Postby Dave Holt » Fri Apr 03, 2020 1:29 pm

Lubricators and oil pipes done. I had to shorten the lubricator drive mechanism and elongate the locating holes inboard so that the drive arm, not part of the kit, aligned with the slot in the footplate and the top, rear edge of the lubricator body just cleared the boiler. The oil pipes are represented by 0.122 mm brass wire (about scale diameter), which pass through 0.5 mm o/d tubes set into the cast body to represent the gland nuts. All rather fiddly, to say the least. I'm not too sure exactly where these pipes were routed, apart from two from the axle-box lubricator, which run to the rear and disappear through two holes in the footplate. I gathered all the other pipes together behind the lubricators and bent the ends over the inside of the frames, just in front of the firebox. Thankfully, the RH injector delivery pipe clears the backs of the lubricators.
Cylinder lubricator steam heating pipe, with its shut-off cock and bracket, still to do.
BM_Blk5_45284_084.JPG

BM_Blk5_45284_085.JPG

Dave.

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johndarch
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Re: Brassmasters Blk5 45232

Postby johndarch » Fri Apr 03, 2020 3:21 pm

You do have remarkable patience Dave. Lovely work.

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barrowroad
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Re: Brassmasters Blk5 45232

Postby barrowroad » Fri Apr 03, 2020 4:35 pm

Stunning work Dave it look fantastic.

Robin

DougN
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Re: Brassmasters Blk5 45232

Postby DougN » Fri Apr 03, 2020 10:28 pm

Really well done Dave. That is one of the tasks I am not looking forward to on my V2's I will no doubt dig out MRJ 66 and 67 to see how John Haynes managed to get them all soldered in place! Here is the only other place I have seen it done :thumb
Doug
Still not doing enough modelling

Dave Holt
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Re: Brassmasters Blk5 45232

Postby Dave Holt » Sat Apr 04, 2020 5:50 pm

The cylinder lubricator steam heating pipe has now been made and fitted. This completes the detailing of the footplate unit, although a bit more cleaning up of excess solder might be in order.
Pipes into and out of the cylinder lubricator, made from 0.2 mm tinned copper wire. Gland nuts represented by 0.5 mm o/d tube.
BM_Blk5_45284_086.JPG

The shut-off cock is an Alan Gibson flangeless handrail knob on a short length of 0.5 mm tube mounted to a small bracket made from thin N/S strip. The feed pipe is 0.33 mm brass and the outlet 0.2 mm.
BM_Blk5_45284_087.JPG

And an overall view showing the pipe run along the footplate. This is deliberately not dead straight as prototype photos show it to be generally a dog's hind leg.
BM_Blk5_45284_088.JPG

Adding weight to the boiler is next, I think.
Dave.

Julian Roberts
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Re: Brassmasters Blk5 45232

Postby Julian Roberts » Mon Apr 06, 2020 10:55 am

Wow :!:

The idea of a tube 0.5 to represent the lubricator glands is really helpful. I'm at this stage on my Compound as a friend Andrew has very generously said he can drill the lost wax castings for me.

Do you know about this? - the Compound lubricators had 6 pipes originally each side. I see you have 3; BR days (my time period) photos show varying numbers of them (on the Compound) - as few as 2 sometimes - but no photo shows both sides of the lubricator. Do you know, in general terms, i.e. not particularly for the Compound, if there would be the same number of pipes each side (of a single lubricator)?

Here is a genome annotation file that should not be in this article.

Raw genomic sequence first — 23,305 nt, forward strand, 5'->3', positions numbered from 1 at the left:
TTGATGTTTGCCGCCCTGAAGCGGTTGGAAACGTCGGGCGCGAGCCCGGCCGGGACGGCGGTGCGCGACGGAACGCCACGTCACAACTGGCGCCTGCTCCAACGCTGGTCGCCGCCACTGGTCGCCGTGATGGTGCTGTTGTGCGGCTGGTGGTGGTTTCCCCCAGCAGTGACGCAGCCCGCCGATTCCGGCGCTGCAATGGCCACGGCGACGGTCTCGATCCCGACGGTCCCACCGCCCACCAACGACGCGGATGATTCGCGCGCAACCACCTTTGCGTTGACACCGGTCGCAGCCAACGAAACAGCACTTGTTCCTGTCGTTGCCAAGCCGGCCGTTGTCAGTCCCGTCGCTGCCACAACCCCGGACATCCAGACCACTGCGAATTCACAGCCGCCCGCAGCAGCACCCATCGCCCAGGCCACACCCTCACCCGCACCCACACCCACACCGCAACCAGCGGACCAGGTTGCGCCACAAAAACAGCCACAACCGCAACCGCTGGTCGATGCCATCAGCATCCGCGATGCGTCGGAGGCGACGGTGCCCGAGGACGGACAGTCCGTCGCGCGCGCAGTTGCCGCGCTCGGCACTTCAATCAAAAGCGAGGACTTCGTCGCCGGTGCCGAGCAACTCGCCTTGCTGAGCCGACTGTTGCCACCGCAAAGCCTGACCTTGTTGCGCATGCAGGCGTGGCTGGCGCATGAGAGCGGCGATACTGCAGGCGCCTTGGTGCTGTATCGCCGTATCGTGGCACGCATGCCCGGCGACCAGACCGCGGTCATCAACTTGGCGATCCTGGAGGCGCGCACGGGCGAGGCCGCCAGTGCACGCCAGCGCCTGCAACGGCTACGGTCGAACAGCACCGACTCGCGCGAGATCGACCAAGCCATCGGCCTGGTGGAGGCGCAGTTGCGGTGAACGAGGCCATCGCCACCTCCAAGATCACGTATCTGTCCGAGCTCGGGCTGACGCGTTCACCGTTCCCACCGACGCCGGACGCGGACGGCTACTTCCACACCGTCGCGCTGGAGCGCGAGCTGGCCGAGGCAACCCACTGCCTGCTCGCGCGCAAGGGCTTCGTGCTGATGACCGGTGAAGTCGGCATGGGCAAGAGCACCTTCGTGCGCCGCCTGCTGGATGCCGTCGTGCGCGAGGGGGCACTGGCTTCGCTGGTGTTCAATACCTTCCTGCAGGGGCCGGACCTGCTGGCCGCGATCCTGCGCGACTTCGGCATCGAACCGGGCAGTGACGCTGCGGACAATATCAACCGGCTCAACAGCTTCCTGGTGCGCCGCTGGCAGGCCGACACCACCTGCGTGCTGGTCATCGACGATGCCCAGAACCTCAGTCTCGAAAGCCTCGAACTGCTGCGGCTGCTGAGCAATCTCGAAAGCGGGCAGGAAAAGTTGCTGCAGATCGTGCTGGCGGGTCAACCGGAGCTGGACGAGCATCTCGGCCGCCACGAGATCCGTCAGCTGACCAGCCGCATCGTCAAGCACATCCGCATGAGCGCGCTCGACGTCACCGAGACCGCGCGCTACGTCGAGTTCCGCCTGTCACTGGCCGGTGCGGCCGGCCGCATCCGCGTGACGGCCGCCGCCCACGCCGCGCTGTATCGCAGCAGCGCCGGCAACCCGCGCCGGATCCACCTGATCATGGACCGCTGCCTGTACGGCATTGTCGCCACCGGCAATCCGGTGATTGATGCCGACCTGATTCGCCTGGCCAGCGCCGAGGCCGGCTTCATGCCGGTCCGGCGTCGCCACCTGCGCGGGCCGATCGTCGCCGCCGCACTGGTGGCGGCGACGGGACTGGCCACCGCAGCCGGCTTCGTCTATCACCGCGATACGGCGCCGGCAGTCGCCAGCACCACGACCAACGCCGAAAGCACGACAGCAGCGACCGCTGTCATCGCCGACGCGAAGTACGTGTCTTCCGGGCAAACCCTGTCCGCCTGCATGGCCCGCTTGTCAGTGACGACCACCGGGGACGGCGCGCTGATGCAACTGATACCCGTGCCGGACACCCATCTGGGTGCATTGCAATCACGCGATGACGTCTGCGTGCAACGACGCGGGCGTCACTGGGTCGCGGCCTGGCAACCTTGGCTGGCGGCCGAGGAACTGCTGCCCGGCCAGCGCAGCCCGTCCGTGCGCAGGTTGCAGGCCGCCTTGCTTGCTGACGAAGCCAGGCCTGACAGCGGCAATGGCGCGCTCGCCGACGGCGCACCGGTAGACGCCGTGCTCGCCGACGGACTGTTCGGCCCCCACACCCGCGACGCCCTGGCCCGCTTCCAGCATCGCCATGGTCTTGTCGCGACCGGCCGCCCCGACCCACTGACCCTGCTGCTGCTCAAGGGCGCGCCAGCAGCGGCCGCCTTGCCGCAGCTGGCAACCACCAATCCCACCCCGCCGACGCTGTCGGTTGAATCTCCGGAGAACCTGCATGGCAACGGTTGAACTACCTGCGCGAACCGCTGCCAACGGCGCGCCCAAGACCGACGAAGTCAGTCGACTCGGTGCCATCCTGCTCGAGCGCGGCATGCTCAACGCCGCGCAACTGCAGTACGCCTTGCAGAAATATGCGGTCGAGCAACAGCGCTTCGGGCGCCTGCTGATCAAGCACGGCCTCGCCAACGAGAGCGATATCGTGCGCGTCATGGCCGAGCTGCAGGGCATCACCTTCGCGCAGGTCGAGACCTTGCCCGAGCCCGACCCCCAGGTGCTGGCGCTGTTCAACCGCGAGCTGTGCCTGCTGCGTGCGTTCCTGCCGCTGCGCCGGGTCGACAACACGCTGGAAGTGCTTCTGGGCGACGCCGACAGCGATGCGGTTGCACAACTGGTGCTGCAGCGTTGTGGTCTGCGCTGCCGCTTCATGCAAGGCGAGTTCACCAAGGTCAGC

I have found the wire that wraps piercing saw blades is roughly about the same as your 0.122!

Showing my ignorance, do you glue metal fixings to the resin boiler, if so what glue do you use?

Dave Holt
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Re: Brassmasters Blk5 45232

Postby Dave Holt » Mon Apr 06, 2020 12:54 pm

Julian,
I'm not sure there's a simple answer to the question of numbers of feeds from each lubricator but I don't think you'll be too far out if you assume the same number from each side. On Black 5's, the larger, cylinder lubricator, there are 12 feeds, 6 each side - although on my model the rear side only has 5 because I broke a drill bit off and couldn't extract it. It doesn't really show, being masked by the other lubricator. Good job it wasn't on the front side!
The smaller axlebox lubricator was an 8 feed unit, but the innermost feed was blanked off on both sides - as there's only 6 axleboxes.
That said, Jubilees appear to have a 16 feed cylinder lubricator (LHS) and an 8 feed - all used - mechanical one (RHS). Scots had an even larger mechanical lubricator on the RHS. So that's my logic blown out of the water.

Regarding fixing metal fitting to the resin boiler, I used various types of superglue so far. I'm intending to use epoxy to fix the boiler to the footplate and, perhaps, the chimney and steam pipes to give a bit more adjustment time before things start to grip.

When I said the footplate detailing was complete, I had overlooked the lubricator drive rods, located just below the edge of the footplate. This omission has been rectified with some rather impressionistic representations - as seen in the photo. The real things had forked ends. I did this on my previous Black 5 but, to be honest, they looked a bit over scale so, on this model I simply flattened the ends of the brass wire used yo represent the rods and filed the resulting ends to shape. Better than nothing.
BM_Blk5_45284_089.JPG

Dave.